The controversy surrounding news that Visiting Assistant Professor of Classics Andrew Lear would not be rehired for next year took a new turn last week as students began rallying support for a petition to keep Lear in Claremont. The controversy developed two weeks ago as some students reacted to what they deemed an unfair selection process in choosing a replacement Classics professor.
The student protest evolved last week into a petition that seeks to secure a “targeted opportunity hire,” which would allow Lear a tenure track position in the Classics department. This type of hire can occur in two situations: if a high profile or prominent figure becomes available for a professorship or if a temporary professor is asked to continue working in the position.
Daniel Martin PO ’14, who has taken classes with Lear this year and is one of 17 students organizing the petition, explained that a targeted opportunity hire indicates a school's belief that “this person can be an asset to the community and that we need him now.”
Students canvassed across the 5Cs on Monday, April 11, for student signatures, and said they plan to submit the petition to the Pomona administration on either Monday, April 18, or Tuesday, April 19. Martin said he thought students could collect 1,000 signatures by the end of the week.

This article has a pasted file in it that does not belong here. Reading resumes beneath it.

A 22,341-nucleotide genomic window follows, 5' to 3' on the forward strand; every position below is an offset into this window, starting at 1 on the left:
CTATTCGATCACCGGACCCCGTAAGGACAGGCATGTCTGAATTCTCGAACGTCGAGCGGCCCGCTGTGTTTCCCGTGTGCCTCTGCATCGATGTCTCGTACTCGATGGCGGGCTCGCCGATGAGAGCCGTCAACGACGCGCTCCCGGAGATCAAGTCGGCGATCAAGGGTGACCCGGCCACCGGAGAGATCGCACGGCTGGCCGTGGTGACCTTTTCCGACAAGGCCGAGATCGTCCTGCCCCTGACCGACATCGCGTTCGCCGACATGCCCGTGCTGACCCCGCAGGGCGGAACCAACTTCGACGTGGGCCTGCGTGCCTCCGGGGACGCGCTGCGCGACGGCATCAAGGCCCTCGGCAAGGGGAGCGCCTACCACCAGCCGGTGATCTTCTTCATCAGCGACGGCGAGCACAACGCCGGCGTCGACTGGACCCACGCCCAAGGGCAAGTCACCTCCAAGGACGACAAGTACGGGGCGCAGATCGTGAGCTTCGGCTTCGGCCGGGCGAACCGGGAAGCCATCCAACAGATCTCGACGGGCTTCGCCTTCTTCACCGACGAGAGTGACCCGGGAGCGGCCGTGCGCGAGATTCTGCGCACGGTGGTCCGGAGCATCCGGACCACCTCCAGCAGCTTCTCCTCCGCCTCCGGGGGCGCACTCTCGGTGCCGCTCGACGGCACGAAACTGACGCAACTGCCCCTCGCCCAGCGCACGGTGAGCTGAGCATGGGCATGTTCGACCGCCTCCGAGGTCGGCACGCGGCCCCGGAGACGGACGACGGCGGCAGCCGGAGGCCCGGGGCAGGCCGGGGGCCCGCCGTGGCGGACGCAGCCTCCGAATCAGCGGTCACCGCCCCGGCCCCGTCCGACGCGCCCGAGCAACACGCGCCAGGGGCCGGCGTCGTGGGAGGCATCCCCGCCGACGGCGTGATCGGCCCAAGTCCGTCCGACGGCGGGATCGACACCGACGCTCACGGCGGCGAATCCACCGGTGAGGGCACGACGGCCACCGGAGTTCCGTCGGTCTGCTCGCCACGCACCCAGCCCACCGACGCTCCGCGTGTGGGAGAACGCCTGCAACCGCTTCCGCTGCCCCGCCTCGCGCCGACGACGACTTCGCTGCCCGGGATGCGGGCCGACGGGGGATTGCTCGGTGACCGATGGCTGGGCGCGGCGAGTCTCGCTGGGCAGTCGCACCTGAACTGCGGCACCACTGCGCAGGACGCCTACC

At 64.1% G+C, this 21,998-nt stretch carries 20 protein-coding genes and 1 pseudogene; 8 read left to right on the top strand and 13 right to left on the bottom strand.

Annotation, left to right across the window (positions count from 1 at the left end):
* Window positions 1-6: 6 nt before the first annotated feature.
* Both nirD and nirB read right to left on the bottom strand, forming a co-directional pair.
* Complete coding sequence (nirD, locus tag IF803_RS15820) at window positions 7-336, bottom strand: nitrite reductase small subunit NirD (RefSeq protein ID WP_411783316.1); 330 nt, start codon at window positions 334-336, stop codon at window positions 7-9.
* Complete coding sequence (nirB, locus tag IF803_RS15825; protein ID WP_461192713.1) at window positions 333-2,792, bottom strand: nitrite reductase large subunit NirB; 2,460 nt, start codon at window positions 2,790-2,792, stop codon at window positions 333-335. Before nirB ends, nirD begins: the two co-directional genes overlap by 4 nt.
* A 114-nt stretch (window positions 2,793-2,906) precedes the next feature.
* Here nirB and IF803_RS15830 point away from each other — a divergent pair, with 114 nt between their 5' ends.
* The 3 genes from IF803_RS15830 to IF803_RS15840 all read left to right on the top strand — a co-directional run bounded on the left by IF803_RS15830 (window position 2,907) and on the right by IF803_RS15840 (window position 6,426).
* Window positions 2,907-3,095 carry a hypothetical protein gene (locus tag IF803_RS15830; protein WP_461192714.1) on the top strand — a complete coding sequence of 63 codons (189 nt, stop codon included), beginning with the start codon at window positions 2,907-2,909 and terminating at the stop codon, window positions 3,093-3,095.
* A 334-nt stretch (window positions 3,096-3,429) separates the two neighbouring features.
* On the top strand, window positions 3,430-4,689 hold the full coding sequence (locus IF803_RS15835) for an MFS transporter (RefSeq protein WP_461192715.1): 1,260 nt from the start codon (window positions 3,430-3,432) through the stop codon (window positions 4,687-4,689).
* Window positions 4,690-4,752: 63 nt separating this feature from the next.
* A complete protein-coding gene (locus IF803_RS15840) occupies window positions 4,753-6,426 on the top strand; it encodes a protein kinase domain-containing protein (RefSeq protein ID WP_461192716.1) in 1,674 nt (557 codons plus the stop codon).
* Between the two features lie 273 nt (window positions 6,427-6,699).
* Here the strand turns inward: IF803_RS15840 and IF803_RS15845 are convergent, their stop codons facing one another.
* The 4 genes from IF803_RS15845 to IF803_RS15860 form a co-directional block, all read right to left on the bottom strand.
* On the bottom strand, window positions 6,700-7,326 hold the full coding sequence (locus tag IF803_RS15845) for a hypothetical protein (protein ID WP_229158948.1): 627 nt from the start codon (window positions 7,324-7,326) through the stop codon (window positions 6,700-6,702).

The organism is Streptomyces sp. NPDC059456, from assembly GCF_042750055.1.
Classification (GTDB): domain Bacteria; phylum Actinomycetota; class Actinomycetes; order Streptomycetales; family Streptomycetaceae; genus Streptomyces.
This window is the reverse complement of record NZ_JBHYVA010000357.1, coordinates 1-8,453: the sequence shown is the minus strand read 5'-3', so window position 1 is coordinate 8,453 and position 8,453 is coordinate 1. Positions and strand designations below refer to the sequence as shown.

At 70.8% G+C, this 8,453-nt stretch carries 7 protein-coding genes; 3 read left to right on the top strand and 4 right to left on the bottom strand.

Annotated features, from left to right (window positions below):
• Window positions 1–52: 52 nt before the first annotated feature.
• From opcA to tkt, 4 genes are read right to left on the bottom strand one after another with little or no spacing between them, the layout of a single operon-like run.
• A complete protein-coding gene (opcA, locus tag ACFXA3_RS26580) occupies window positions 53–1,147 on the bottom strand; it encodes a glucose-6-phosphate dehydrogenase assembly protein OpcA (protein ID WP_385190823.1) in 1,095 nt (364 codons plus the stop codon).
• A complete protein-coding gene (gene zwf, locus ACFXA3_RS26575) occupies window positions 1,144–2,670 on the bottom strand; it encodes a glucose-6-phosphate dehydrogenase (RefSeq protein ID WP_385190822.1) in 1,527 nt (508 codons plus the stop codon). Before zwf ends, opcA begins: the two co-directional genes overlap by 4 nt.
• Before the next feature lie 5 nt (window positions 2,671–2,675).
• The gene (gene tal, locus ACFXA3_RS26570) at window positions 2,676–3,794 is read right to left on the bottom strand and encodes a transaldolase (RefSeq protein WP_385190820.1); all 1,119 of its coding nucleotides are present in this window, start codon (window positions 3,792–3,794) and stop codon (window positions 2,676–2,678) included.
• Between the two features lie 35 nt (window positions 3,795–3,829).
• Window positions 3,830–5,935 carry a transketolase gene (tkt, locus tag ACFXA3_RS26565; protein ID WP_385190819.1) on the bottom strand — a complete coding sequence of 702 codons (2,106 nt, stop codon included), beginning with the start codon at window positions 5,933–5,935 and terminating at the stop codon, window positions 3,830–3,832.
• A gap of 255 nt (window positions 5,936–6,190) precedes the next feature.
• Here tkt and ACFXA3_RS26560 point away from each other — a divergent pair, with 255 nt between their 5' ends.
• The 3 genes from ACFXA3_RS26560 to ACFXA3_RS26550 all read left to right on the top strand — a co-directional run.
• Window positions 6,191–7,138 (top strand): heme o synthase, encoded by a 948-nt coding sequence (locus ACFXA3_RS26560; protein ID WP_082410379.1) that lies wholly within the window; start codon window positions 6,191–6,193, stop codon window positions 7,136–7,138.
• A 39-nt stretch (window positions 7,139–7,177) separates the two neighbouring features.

“The administration wouldn’t be under obligation to do what we say,” Martin said. But he said he hoped that with a high number of signatures, the petition might have some more sway with administrators.
Lear declined to comment on the petition.
Scripps Associate Professor of Classics David Roselli agreed with the argument from some students that the search to find a new professor was conducted questionably, and he pointed out that any change would not affect the program at Pomona, but also at Scripps, Claremont McKenna, and Pitzer, since the Classics program is intercollegiate.
“Things were handled in a way that I personally would not have done, in a way I wouldn’t have handled them,” he said. “If Lear’s not here, which it now seems like he won’t be, it’ll be a loss.”
Roselli said he believes that Lear held an important role in the Classics program and inspired students.
“He teaches classes that I think we need to be teaching more of,” he said. “He has a good camaraderie with students.”
Martin said that Lear was a key player in connecting the Classics department to other subjects.
“He provides a link to other departments. He’s a very interdisciplinary guy,” Martin said. “The Classics department is going to shrink.”
Roselli added that, if the petition doesn't lead to Lear's rehire, he is concerned about the student response to Benjamin Keim, the new Classics professor hired for next year.
“He’s going to be walking into a complicated situation,” Roselli said, adding that although Keim is totally innocent in the situation, during his first year here he might be “living under the shadow of this situation.”
Martin emphasized his belief that Lear’s denial of rehire is an important issue on campus and one that students should pay attention to because they might have the chance to reverse the decision.
“I would encourage all Pomona students that care about excellence in teaching to pay attention to this petition,” he said.